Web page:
'Unhealthy' nurses...bad examples? - page 6

I hope this post doesn't offend anyone,but I have noticed a lot of the nurses I know are overweight,smokers or both. Obviously people become nurses because they completed school,and are qualified to... Read More

  1. by   momo'3
    In an ideal world, all nurses and doc's etc..... would lead perfect healthy lifestyles. We live in an imperfect world and make the best of it. In my mind being human makes us good nurses, we're the ones who watch out for the "whole person". The fact that some of us are more visably imperfect doesn't make us ineffective.
  2. by   momo'3
    Reminds me of a quote from my late-great Dad, "It takes all kinds and unfortunatley there are all kinds!"
  3. by   SillyLilly
    Im overweight.....not too bad now that I have lost some weight. Actually starting as a nurse extern helped that since I was walking around for 8hrs-compared to an office job before that.

    I always laugh though, at when we have inservices or meetings or anything like that in a hospital, they always serve us Pop, Cookies, Chips, Donuts.......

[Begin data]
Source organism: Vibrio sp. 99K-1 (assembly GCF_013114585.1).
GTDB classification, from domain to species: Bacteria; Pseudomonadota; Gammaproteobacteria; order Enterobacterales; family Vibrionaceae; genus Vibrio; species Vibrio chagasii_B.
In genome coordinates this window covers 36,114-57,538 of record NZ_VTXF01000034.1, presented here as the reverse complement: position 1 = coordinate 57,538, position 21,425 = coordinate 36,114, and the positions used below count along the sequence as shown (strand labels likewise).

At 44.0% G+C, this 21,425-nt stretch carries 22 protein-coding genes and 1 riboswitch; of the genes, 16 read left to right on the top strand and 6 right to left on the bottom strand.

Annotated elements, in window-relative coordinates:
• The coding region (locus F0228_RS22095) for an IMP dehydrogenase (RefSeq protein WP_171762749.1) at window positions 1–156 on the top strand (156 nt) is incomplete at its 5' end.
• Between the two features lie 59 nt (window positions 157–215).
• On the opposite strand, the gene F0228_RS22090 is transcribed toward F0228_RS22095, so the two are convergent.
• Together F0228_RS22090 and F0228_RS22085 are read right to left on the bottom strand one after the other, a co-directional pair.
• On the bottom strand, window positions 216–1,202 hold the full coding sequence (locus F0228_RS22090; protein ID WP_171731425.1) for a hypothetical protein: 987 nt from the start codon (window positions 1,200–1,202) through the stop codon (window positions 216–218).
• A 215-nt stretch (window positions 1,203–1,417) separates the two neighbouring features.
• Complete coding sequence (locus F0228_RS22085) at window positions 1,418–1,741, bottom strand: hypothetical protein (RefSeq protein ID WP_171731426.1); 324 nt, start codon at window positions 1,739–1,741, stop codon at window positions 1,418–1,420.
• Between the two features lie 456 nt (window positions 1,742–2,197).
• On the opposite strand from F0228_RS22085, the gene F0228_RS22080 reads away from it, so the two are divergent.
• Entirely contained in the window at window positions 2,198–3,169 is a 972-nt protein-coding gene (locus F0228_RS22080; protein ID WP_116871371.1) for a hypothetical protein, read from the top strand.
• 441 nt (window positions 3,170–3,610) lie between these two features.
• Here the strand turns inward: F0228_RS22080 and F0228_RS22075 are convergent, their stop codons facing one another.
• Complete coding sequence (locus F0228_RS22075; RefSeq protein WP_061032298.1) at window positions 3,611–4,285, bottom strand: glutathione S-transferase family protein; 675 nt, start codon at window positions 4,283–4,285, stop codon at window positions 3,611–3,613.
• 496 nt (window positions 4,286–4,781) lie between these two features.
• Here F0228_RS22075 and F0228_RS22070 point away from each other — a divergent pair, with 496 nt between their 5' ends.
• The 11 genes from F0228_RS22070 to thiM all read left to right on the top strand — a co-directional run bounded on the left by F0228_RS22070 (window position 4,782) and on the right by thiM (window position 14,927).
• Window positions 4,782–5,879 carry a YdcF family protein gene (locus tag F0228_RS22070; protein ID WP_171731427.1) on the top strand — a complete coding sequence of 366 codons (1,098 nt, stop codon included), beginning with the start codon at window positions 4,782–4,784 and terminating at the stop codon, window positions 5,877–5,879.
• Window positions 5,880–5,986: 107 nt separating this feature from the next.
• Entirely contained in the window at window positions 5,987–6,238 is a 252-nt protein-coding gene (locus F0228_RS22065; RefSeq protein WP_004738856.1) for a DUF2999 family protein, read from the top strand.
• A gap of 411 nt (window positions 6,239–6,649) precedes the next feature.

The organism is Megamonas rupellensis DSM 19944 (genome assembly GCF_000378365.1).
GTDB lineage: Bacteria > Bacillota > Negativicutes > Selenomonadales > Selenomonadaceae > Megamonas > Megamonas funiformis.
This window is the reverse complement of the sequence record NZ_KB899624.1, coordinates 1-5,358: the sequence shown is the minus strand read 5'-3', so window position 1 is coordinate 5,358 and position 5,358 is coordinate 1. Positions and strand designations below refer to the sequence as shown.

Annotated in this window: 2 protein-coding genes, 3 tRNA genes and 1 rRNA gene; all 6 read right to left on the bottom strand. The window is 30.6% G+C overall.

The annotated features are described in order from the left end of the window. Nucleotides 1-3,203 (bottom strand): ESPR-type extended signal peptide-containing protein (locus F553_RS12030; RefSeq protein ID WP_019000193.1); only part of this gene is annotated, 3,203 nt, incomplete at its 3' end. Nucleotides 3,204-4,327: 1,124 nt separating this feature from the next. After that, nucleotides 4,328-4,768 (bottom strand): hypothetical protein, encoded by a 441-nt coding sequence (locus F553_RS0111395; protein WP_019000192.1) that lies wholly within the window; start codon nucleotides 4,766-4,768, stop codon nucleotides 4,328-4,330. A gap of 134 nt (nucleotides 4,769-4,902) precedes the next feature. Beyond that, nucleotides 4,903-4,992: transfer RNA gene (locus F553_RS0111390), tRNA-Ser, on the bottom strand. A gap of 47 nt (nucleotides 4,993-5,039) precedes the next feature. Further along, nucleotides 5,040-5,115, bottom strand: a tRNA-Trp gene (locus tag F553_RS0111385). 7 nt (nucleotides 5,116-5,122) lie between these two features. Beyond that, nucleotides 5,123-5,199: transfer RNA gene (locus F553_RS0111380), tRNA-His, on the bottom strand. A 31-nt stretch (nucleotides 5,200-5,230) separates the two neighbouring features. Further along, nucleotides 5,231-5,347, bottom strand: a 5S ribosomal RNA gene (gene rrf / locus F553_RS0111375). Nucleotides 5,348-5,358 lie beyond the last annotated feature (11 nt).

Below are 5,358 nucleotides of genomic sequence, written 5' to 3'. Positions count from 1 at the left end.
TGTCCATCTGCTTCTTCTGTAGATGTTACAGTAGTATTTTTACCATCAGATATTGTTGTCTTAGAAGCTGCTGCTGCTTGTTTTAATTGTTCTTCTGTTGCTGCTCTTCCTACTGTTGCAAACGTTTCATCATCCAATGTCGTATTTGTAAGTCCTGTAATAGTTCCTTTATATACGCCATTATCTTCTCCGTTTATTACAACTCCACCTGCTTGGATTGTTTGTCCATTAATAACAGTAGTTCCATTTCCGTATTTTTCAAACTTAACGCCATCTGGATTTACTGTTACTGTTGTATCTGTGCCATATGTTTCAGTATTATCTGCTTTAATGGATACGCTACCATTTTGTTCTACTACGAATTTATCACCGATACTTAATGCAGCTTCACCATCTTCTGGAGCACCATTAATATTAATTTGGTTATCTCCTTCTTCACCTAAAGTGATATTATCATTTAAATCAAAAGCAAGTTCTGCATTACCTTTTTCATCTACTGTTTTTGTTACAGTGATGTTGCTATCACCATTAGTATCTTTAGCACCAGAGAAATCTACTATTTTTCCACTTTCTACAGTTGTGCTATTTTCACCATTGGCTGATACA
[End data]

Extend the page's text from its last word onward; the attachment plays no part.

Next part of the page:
4. by   Antikigirl
    I pay no attention to that...each nurse is an individual and have a right to it!

    I got flack one day when a patient caught me in the hallway after a smoke break as I was going to my locker to freshen up (I will put on fabreze, mints, and even change my shirt/pants if necessary!). She got mad that I was a smoker and didn't want me to care for her. I said FINE! SO after a few minutes of another nurse that wasn't as funny and light hearted she asked for me back! I came in, discussed things with her...and she understood that this had NOTHING to do with my ability as a nurse, just a bad habit I have...and thankfully the only one!

    I am cool with acceptance of many different things...and I am a true believer than NURSE is secondary to individual person!
  5. by   jeanine622
    Quote from ktwlpn
    Do a search on this board-you'll find numerous threads on this topic.Most ended up locked.As for me-I don't really care if my doctor smokes or my president screws around (or if my DOCTOR screws around either)-just as long as they are competent to perform their duties.I think my persoanl life is just that-unless I am impaired on the job.